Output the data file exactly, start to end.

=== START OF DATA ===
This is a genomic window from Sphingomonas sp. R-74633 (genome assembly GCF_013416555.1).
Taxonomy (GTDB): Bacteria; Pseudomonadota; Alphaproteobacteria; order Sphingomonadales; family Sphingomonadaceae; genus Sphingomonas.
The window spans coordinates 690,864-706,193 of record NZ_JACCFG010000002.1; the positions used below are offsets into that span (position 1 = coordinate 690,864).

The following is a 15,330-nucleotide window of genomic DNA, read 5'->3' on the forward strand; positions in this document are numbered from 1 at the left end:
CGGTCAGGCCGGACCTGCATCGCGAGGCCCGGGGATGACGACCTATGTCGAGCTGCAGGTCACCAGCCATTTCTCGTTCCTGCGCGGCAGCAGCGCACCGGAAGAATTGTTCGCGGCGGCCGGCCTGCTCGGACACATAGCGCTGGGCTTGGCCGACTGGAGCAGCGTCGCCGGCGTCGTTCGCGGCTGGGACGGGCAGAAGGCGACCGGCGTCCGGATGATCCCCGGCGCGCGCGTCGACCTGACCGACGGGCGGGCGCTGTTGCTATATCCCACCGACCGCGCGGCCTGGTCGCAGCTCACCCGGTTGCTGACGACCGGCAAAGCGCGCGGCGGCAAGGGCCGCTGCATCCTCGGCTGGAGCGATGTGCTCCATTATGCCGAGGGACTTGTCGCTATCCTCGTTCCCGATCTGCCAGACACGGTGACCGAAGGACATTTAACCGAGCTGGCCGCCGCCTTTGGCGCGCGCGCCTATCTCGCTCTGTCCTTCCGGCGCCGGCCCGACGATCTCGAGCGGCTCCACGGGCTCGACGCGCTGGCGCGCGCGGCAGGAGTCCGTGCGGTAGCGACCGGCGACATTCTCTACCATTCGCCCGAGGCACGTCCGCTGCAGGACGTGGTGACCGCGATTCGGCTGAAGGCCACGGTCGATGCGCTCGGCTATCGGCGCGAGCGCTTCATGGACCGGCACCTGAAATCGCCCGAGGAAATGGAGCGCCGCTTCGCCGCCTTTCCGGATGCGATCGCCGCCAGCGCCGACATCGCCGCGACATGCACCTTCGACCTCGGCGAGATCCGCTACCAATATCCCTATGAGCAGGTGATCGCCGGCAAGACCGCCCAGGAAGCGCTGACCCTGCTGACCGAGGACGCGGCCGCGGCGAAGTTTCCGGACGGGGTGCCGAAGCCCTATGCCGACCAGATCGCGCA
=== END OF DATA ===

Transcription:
This is a genomic window from Sphingomonas sp. R-74633 (genome assembly GCF_013416555.1).
Taxonomy (GTDB): Bacteria; Pseudomonadota; Alphaproteobacteria; order Sphingomonadales; family Sphingomonadaceae; genus Sphingomonas.
The window spans coordinates 690,864-706,193 of record NZ_JACCFG010000002.1; the positions used below are offsets into that span (position 1 = coordinate 690,864).

The following is a 15,330-nucleotide window of genomic DNA, read 5'->3' on the forward strand; positions in this document are numbered from 1 at the left end:
CGGTCAGGCCGGACCTGCATCGCGAGGCCCGGGGATGACGACCTATGTCGAGCTGCAGGTCACCAGCCATTTCTCGTTCCTGCGCGGCAGCAGCGCACCGGAAGAATTGTTCGCGGCGGCCGGCCTGCTCGGACACATAGCGCTGGGCTTGGCCGACTGGAGCAGCGTCGCCGGCGTCGTTCGCGGCTGGGACGGGCAGAAGGCGACCGGCGTCCGGATGATCCCCGGCGCGCGCGTCGACCTGACCGACGGGCGGGCGCTGTTGCTATATCCCACCGACCGCGCGGCCTGGTCGCAGCTCACCCGGTTGCTGACGACCGGCAAAGCGCGCGGCGGCAAGGGCCGCTGCATCCTCGGCTGGAGCGATGTGCTCCATTATGCCGAGGGACTTGTCGCTATCCTCGTTCCCGATCTGCCAGACACGGTGACCGAAGGACATTTAACCGAGCTGGCCGCCGCCTTTGGCGCGCGCGCCTATCTCGCTCTGTCCTTCCGGCGCCGGCCCGACGATCTCGAGCGGCTCCACGGGCTCGACGCGCTGGCGCGCGCGGCAGGAGTCCGTGCGGTAGCGACCGGCGACATTCTCTACCATTCGCCCGAGGCACGTCCGCTGCAGGACGTGGTGACCGCGATTCGGCTGAAGGCCACGGTCGATGCGCTCGGCTATCGGCGCGAGCGCTTCATGGACCGGCACCTGAAATCGCCCGAGGAAATGGAGCGCCGCTTCGCCGCCTTTCCGGATGCGATCGCCGCCAGCGCCGACATCGCCGCGACATGCACCTTCGACCTCGGCGAGATCCGCTACCAATATCCCTATGAGCAGGTGATCGCCGGCAAGACCGCCCAGGAAGCGCTGACCCTGCTGACCGAGGACGCGGCCGCGGCGAAGTTTCCGGACGGGGTGCCGAAGCCCTATGCCGACCAGATCGCGCA